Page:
Microsoft's Development Environment: The Good and the Bad
Many of the Windows Phone 7 developers I've talked to are quick to praise Microsoft for making its tools easy to work with--and free. The tools package includes Visual Studio 2010 Express, an emulator, Silverlight, XNA Game Studio, .Net Framework 4, and Microsoft Expression Blend for Windows Phone. Laurent Bugnion, senior integrator for app developer IdentityMine, which developed the IMDb app for Windows Phone 7, notes that the free tools have helped speed up the development--and approval--process. The emulator is especially useful to developers because it allows them to preview their apps on a PC without needing a phone. He says that it does pretty much everything that the phone does; however, certain functions--such as shaking the device to trigger an app feature--won't work on the emulator.
Unfortunately, Microsoft isn't releasing all application programming interfaces (APIs) to developers right away. For example, all Windows Phone 7 devices have a compass inside, but developers won't have access to it. Many augmented-reality apps need a compass to work, so this is an regrettable exclusion. Microsoft says that it will release that API later on.
One big issue among developers is the fairly limited coding environment. Unless you're already a Microsoft partner and developing in Silverlight and XNA, developing on these platforms can be time-consuming and possibly costly.
On the other hand, in some cases restriction is good. Microsoft opted to not allow hardware manufacturers to build overlays over the operating system, as they can over Android. These overlays have been the focus of one of the biggest criticisms of Android, as they are blamed for the platform's fragmentation. Phones can't be updated to the latest version of Android until the overlays can work with that version.
Microsoft also requires hardware manufacturers to incorporate a number of specifications in their devices, including an 800-by-480-resolution display, a 1GHz processor, a 5-megapixel camera, and an accelerometer with compass.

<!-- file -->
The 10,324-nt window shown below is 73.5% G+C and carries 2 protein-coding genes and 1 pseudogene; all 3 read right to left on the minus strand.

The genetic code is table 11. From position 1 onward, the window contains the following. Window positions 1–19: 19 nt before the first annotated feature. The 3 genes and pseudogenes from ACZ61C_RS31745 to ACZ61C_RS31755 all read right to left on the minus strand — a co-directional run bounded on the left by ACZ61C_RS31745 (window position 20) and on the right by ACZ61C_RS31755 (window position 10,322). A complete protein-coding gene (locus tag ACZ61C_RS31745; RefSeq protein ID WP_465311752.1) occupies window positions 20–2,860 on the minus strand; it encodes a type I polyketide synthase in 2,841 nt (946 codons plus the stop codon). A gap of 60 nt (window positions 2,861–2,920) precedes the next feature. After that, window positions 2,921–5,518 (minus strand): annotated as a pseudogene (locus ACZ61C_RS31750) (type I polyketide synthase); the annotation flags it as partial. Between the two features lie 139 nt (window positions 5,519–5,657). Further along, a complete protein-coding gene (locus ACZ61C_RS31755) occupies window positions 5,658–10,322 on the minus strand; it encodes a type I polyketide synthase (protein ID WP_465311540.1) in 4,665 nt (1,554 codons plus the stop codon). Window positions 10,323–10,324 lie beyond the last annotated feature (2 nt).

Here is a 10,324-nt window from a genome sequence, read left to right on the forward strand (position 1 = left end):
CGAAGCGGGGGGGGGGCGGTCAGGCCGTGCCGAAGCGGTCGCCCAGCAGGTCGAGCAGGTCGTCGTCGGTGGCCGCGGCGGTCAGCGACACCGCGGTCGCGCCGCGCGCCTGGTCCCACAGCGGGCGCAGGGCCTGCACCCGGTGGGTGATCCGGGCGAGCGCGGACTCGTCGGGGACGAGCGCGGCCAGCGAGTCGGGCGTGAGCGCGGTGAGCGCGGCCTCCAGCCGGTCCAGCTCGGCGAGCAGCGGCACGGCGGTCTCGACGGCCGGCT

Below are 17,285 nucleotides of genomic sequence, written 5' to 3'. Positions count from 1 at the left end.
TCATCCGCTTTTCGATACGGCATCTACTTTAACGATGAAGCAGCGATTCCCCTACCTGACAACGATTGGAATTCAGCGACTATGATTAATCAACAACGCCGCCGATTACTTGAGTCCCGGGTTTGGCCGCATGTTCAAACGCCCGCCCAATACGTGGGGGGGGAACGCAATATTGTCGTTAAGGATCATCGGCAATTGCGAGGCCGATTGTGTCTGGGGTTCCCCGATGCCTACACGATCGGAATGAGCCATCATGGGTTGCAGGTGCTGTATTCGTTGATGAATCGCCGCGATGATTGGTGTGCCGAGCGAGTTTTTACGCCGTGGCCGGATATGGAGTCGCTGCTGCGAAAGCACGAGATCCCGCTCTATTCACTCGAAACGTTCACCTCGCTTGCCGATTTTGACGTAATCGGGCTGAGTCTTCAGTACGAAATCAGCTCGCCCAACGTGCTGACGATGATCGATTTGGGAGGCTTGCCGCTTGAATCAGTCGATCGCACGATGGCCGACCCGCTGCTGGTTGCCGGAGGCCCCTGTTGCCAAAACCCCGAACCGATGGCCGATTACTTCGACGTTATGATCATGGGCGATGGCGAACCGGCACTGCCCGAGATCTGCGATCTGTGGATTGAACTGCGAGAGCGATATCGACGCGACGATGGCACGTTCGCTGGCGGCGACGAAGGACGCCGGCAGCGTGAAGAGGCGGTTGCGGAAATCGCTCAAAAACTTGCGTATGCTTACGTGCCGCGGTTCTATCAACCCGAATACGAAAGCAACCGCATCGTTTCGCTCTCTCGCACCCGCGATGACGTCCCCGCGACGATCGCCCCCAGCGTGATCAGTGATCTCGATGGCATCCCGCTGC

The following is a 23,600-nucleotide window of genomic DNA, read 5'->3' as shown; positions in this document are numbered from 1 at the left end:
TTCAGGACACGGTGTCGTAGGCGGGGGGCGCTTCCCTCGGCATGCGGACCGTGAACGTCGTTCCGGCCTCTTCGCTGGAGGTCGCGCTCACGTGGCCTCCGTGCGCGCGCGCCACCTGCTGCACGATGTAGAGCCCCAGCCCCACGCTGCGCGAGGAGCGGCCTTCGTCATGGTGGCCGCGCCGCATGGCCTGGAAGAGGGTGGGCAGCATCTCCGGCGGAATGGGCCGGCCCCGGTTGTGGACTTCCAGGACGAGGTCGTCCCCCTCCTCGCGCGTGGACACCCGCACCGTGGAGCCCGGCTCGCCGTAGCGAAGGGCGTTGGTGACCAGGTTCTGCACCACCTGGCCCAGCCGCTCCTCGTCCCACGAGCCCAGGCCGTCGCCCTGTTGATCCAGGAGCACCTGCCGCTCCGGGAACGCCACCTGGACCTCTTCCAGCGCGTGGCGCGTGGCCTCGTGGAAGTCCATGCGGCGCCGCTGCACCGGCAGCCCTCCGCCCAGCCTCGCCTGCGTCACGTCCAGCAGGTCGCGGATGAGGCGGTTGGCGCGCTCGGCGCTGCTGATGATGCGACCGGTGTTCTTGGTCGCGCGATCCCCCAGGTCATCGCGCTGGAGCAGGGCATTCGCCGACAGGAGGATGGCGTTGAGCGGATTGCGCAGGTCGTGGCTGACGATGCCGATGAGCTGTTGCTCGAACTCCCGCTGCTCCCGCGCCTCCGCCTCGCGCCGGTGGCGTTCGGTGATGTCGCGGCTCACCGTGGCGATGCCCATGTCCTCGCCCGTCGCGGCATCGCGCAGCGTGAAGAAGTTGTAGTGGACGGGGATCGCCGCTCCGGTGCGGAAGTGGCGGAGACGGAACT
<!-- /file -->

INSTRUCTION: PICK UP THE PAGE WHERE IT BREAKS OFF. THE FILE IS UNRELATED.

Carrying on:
Sam Altman, CEO and cofounder of Loopt, views Microsoft's hardware and OS requirements as a big plus for developers. "No developer wants to spend time on figuring out how to support ten different screen resolutions," he says. "We want to focus on developing new features and not deal with OS and hardware fragmentation."
Secret Weapon: Gaming
There's no doubt that iPhone is the king of gaming in the mobile OS wars, but Windows Phone 7 offers something unique and promising: Xbox Live integration. Xbox Live already has attracted a strong community of gamers, and bringing the Xbox experience to its mobile devices could prove to be a genius move by Microsoft. Even better, Microsoft can tap into its strong ties with the gaming developer community to deliver exclusive games for Windows Phone 7.
I don't own an Xbox, but my colleagues who do are impressed with how tightly Xbox Live on the phones integrate with the console. You get mobile access to your personal gaming information, including recent games you've played, your friends' game scores, your avatar, and any achievements you've unlocked.
Closed Versus Open App Store Ecosystem
Microsoft is allowing only Windows Phone 7 apps to be offered in the App Marketplace. It's an interesting position to take, as Microsoft has traditionally kept mobile apps for its Windows Mobile 5 and 6 platforms open to third-party stores. Microsoft appears to be following the lead of Apple, which has used the same policy at its App Store. Google shook up the apps game when it elected to allow Android apps to be available in its Market as well as in developer Websites and third-party app stores, like GetJar.
GetJar CMO Patrick Mork sees Microsoft's closed approach as detrimental to its success. "One of the reasons Android has had such mass adoption is that the distribution strategy is open. Consumers can get content off Android Market or download apps from GetJar."
IdentityMine's Bugnion disagrees and says that the closed system ensures a certain level of quality for apps. "They are really trying to make the experience for the end-user easier. I think it is a rather positive thing," he says.
Unlike Apple, Microsoft has kept its app approval guidelines transparent. The certification requirements--a 27-page-long document--are posted on the developer site. According to Bugnion, the requirements are reasonable. When his team's app got rejected initially, he knew exactly why and was able to fix the issue and resubmit the app quickly.
It seems as though Microsoft is trying to take the middle ground between Google and Android in the app development process. It is far too early in the game to make any predictions, but if Microsoft can hit the sweet spot that balances control and transparency, Windows Phone 7 might be a major success with both developers and consumers.